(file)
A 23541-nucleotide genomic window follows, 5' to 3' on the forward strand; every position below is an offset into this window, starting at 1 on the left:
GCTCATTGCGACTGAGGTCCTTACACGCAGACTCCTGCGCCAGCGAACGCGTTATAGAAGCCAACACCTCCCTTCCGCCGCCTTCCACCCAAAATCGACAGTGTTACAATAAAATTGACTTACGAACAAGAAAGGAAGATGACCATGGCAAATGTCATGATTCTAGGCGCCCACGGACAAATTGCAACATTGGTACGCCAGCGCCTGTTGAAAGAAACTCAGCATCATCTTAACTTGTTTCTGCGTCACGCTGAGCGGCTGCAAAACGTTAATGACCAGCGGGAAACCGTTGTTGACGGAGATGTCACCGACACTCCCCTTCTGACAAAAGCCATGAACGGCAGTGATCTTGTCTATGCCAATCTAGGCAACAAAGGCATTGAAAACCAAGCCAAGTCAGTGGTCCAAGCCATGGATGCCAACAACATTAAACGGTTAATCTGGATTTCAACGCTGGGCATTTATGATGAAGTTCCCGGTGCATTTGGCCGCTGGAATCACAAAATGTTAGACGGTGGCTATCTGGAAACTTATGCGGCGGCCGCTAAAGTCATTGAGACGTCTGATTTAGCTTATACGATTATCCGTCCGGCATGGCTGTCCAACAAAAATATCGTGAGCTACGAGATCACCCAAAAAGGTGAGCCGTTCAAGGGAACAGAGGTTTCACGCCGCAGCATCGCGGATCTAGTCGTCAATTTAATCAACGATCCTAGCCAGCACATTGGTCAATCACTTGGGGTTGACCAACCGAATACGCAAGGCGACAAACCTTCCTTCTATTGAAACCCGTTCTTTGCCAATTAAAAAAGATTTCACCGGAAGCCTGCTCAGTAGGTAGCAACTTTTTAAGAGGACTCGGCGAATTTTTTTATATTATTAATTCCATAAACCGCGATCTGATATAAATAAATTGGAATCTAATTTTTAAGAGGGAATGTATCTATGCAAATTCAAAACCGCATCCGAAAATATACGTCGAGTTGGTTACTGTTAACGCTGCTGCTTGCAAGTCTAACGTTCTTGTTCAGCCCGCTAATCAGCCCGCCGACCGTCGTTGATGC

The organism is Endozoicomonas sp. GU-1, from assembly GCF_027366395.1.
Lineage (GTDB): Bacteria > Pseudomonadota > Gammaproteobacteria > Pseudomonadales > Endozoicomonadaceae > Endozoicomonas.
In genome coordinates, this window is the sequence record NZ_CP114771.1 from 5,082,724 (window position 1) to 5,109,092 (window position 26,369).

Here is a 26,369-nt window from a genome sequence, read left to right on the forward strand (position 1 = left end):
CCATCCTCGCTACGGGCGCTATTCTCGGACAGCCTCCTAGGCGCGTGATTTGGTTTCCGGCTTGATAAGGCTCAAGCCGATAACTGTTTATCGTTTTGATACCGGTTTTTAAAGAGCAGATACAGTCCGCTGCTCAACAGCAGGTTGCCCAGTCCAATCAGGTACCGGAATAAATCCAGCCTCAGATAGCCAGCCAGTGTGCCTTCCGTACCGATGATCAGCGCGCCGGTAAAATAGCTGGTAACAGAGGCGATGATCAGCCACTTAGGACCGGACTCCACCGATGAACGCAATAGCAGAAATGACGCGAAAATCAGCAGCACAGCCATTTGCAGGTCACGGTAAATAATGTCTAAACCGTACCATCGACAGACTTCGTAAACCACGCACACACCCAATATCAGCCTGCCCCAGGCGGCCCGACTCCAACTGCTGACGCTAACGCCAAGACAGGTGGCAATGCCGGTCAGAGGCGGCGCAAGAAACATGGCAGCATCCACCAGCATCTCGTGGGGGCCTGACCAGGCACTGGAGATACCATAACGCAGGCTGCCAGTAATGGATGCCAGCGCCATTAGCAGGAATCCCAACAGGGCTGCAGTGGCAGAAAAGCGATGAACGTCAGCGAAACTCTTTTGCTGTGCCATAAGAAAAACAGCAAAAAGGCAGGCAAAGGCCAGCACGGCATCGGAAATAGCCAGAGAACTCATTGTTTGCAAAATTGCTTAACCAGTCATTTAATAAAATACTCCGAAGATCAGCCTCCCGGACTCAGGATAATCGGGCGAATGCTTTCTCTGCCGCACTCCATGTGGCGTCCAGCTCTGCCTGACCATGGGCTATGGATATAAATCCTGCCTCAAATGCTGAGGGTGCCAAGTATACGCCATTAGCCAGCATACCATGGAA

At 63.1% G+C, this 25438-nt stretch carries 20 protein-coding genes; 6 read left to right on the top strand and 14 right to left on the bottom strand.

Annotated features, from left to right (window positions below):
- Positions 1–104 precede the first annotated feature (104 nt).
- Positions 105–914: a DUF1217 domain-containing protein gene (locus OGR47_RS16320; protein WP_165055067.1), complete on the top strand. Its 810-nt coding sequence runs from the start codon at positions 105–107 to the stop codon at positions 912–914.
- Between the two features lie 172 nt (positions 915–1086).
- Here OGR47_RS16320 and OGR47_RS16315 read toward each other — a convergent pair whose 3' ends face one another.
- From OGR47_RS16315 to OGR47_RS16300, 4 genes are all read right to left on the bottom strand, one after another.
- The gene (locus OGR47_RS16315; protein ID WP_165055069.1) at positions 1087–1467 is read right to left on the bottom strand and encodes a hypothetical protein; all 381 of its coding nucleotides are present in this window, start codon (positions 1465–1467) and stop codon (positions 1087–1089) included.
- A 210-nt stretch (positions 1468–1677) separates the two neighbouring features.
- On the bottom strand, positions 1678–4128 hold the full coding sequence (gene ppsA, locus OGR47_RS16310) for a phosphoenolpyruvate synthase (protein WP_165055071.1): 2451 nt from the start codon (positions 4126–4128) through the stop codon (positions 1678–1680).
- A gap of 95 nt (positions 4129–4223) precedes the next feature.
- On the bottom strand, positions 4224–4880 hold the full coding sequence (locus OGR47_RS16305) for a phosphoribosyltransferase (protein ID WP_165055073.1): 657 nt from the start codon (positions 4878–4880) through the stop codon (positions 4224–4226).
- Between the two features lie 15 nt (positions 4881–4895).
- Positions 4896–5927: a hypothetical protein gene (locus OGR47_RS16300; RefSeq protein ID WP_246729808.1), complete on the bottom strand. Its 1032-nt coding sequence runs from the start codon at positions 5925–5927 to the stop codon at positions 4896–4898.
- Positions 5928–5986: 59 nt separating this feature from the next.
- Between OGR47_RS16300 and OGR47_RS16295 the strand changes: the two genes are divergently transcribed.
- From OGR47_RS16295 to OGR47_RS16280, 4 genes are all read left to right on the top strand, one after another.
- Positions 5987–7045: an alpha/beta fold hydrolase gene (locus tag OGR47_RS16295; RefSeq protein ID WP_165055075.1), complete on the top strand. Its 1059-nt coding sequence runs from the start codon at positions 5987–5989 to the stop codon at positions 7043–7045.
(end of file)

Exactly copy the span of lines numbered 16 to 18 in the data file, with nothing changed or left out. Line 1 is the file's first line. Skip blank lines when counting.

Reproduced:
- A 210-nt stretch (positions 1468–1677) separates the two neighbouring features.
- On the bottom strand, positions 1678–4128 hold the full coding sequence (gene ppsA, locus OGR47_RS16310) for a phosphoenolpyruvate synthase (protein WP_165055071.1): 2451 nt from the start codon (positions 4126–4128) through the stop codon (positions 1678–1680).
- A gap of 95 nt (positions 4129–4223) precedes the next feature.